3.  Have a wake. A lot of people try to short-cut this one because they think it will be too painful. It will hurt a little, yes, but the comfort of others expressing their love for the deceased and for you will do so much to heal you in the time to come.

4.  Don’t be afraid to shed tears. Anyone who has ever seen me preach at some funerals of people I’ve known especially well has seen me get choked up. You’ve probably seen me shed a tear when I’ve talked about my father or my grandparents in a homily. Tears heal us, and it’s good for other people, especially your children, to see you cry. They need to know that pain and sorrow are part of life so that they don’t feel like they’ve gone nuts when it happens to them. You aren’t doing anyone any favors by not allowing them to see you grieve.

5.  Understand that grief doesn’t “go away.” Feelings soften with time, yes, but you will grieve your loved ones for many years to come, perhaps your whole life long. I still grieve for my grandparents who have been gone from my life for many, many years now. Sometimes those waves of grief will come up all of a sudden, without warning, kind of out of the blue. And that’s okay. Remember grief is a sign that we have loved, and loving is the most important thing we will ever do.

One of my most vivid childhood memories was when I was just about nine years old. My grandfather on my mother’s side, who had retired just a few months earlier, was diagnosed with cancer. There wasn’t so much that could be done about cancer in those days, so he wasn’t expected to live long. And so one night, as the oldest of the children, Mom and Dad came to my room to talk to me about Grandpa. That was the night I learned about life and death, sadness and grief, love and pain. We cried a bunch, hugged a lot, and talked about how we were going to miss him.

I went to the wake and funeral with my family, because that’s what we did when a loved one died. My parents could have shielded me from that experience in many ways, as so many parents do, but they chose not to, and I’m glad they made that decision. Death and grief aren’t things we actively seek, but we can’t be afraid to meet them head on, girded with faith, and confident of the hope we have in Christ Jesus.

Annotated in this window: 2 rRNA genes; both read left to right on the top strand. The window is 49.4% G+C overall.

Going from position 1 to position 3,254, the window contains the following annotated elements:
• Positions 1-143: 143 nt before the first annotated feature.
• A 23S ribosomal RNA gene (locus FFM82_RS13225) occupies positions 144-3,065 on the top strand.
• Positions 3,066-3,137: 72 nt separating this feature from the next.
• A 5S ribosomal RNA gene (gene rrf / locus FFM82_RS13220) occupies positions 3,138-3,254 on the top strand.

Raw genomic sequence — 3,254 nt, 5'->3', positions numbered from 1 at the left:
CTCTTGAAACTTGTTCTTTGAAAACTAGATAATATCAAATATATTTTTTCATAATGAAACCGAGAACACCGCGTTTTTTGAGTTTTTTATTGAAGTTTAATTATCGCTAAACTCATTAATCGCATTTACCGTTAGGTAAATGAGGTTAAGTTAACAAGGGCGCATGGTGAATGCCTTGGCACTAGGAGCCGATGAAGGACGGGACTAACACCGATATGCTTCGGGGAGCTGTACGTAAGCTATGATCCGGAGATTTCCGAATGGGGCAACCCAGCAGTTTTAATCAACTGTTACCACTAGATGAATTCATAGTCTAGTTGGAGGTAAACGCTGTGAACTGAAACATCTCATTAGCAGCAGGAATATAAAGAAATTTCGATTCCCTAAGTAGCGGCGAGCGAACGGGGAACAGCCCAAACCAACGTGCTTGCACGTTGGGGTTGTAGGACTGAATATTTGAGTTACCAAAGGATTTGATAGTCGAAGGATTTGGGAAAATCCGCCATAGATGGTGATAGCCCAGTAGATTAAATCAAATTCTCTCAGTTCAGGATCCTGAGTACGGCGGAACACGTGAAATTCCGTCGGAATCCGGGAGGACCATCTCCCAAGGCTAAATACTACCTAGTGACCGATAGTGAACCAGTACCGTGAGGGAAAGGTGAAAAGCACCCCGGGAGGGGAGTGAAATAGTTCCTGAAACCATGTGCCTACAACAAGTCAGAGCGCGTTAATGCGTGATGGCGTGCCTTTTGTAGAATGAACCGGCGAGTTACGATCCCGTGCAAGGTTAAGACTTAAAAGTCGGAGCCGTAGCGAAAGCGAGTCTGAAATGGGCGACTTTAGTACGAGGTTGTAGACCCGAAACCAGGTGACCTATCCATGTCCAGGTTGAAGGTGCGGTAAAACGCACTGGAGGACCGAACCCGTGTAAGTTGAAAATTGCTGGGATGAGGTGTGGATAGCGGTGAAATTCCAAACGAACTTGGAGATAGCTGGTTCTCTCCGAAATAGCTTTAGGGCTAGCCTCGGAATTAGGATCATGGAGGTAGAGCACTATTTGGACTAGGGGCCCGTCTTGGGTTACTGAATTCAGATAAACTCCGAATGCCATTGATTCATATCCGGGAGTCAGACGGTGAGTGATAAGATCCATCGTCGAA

Brothers and sisters, I can’t say this strongly enough: if we don’t learn to grieve, as early as possible, we will never ever truly love. We won’t want to invest ourselves in love because we won’t want to ever feel pain. Jesus so deeply invested himself in love that he suffered the pain of the cross for us, so as to open for us the way to resurrection. We have to be willing to suffer loss in order to gain anything truly glorious.

Even if the memories aren’t the best, and even if we struggle with the pain of past hurts mixed with the sorrow of grief, there is grace in grieving and remembering. Maybe this day can be an occasion of healing, even if it’s just a little bit. Maybe our tears, mixed with the saving Blood of Christ, can wash and purify our wounded hearts and sorrowful souls. And certainly our prayers are heard by our God who gives us healing and brings our loved ones closer to him, purifying them of any stain of sin gathered along the journey of life.

That pain that perhaps we feel won’t all go away today. We are left with tears and loneliness, and that empty place at the table, and that hole in our heart. But sadness and pain absolutely do not last forever, because death and sin have been ultimately defeated by the Blood of Christ. We can hope in the day that our hearts will be healed, and we will be reunited with our loved ones forever, with all of our hurts healed and relationships purified, in the kingdom that knows no end.

Eternal rest grant unto all of our departed loved ones, O Lord, and let perpetual light shine upon them. May the souls of all the faithful departed, through the mercy of God, rest in peace. Amen.

Saint Charles Borromeo, Bishop

Today’s readings